A big theme in The Pride is the portrayal of the response (or lack thereof) to their formation. How intertwined is that with the actual community they are representing on the page?
Well, thankfully, the comic is very well received. When it is reviewed by genuine reviewers (and not YouTube bigots who seem to like sitting in their cars and screaming at their own laps while sitting in a car park) it’s reviewed well, colleagues and creators I’ve looked up to for years have said wonderful things, and most importantly fans have regularly told me how much it means to them at shows. That’s always the best bit. I’m talking fans from across the whole spectrum of identity and sexuality, but it’s always especially nice to hear from fellow queer comics fans who share what it meant to them to be seen for a moment in a comic. That’s not to say there hasn’t been backlash. The most negative though has come from a certain comics hate group, but I even get some from within the LGBTQIA+ community who don’t like that one of the lead characters is a very camp, visually stereotypical gay man, and decry the whole book as a result. For me, as a camp gay man who loves wearing glitter and bright colours and sequins and more (I mean, heck, just call me the Elton John of comics), it was important to me to include femme, camp gay men, and other stereotypes, because we exist and our voices have value too. And stereotypes are, to me, not inherently bad, it is how they are used. So I like taking them and twisting expectations on their head, or showing you that the people you’d happily write off maybe have something important and of value to contribute.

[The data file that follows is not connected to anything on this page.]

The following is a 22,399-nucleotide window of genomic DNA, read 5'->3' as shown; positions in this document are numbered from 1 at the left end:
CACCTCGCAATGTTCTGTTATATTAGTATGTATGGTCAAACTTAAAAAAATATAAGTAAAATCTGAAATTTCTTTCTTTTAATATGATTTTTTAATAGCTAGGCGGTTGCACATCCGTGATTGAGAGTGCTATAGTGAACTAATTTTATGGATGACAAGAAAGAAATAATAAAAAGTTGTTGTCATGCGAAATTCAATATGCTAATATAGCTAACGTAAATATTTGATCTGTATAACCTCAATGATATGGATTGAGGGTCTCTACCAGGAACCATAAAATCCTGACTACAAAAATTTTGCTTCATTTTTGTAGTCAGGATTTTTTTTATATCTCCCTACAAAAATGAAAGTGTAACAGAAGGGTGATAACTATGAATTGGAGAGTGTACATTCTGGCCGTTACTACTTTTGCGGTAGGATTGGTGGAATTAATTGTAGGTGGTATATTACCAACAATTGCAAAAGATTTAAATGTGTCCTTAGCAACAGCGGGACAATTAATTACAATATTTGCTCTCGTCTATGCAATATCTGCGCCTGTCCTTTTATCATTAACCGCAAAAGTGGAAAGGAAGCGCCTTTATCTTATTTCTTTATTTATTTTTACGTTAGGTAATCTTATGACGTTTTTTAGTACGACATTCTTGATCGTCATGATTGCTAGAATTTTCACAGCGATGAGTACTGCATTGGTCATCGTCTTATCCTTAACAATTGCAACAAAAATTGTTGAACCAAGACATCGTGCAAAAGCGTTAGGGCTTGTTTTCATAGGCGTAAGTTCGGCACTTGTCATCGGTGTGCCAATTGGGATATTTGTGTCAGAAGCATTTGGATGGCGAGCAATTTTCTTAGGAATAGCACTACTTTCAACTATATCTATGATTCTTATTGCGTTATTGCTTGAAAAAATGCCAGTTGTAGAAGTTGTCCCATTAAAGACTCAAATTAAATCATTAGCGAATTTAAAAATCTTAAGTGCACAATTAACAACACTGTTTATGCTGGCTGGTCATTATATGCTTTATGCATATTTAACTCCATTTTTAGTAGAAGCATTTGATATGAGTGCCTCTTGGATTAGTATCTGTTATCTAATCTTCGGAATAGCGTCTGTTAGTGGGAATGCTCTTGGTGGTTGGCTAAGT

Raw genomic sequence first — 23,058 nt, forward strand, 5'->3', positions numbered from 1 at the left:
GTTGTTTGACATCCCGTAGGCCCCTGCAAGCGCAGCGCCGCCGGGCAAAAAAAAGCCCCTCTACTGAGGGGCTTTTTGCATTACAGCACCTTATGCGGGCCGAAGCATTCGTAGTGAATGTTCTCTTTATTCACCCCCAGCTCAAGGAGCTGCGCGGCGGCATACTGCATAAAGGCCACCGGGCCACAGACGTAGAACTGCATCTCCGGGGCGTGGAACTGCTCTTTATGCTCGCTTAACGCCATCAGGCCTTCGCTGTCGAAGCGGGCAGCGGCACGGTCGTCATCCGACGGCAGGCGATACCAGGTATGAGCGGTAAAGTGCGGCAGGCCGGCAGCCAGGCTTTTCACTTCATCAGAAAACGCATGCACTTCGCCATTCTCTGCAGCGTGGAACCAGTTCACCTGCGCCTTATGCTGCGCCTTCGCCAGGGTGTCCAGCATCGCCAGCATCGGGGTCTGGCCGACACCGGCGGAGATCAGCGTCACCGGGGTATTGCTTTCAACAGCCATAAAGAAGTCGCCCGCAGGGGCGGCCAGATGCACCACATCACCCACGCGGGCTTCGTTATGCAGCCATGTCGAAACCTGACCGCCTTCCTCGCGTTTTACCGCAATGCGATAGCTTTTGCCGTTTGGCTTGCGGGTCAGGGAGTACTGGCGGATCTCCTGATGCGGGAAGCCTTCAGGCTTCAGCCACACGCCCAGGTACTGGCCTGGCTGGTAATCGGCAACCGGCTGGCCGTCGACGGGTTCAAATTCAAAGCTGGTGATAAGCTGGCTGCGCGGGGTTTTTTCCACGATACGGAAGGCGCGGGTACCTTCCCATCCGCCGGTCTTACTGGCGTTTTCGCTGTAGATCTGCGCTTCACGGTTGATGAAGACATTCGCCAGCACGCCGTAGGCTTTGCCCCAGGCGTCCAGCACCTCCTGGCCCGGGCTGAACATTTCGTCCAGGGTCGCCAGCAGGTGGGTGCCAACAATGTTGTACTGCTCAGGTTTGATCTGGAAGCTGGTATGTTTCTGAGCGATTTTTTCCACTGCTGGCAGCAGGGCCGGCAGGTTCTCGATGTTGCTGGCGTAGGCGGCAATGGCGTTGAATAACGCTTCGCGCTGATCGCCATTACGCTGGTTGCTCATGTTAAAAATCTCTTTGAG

In an amusing way, which I guess hasn’t occurred to me until you asked, the response to the comic from some corners has been similar to the in context response to The Pride‘s formation in the comic. In the context of the story they’re kind of treated as a joke, and don’t get a universal positive response when they reveal themselves. They’re met with some derisive or dismissive responses. Conversely, there have been people ready to write it off as a fad, or as a joke, or worse – but the voices that really mattered have been the people feeling genuine joy that they get to see themselves for a minute in their favorite medium.
The LGBTQIA+ thematics aside, THE PRIDE is a full on superhero book. What were your inspirations for this? Have you always wanted to write a superhero book or was it just the fit that was best for the story you are wanting to tell?
Oh, I’m obsessed with superheroes. As a kid, I loved myths and legends, and to me superheroes are just the myths and legends of the modern age; of the 20th Century and beyond. Superman is a new Zeus, or Batman a new Pluto, and I believe they’re capable of communicating the same kinds of messages and emotions that the tales of the gods and demigods did for society all those years ago. So for me, and for what will probably wind up being the majority of my work when I’m done on this Earth, superheroes are a focus.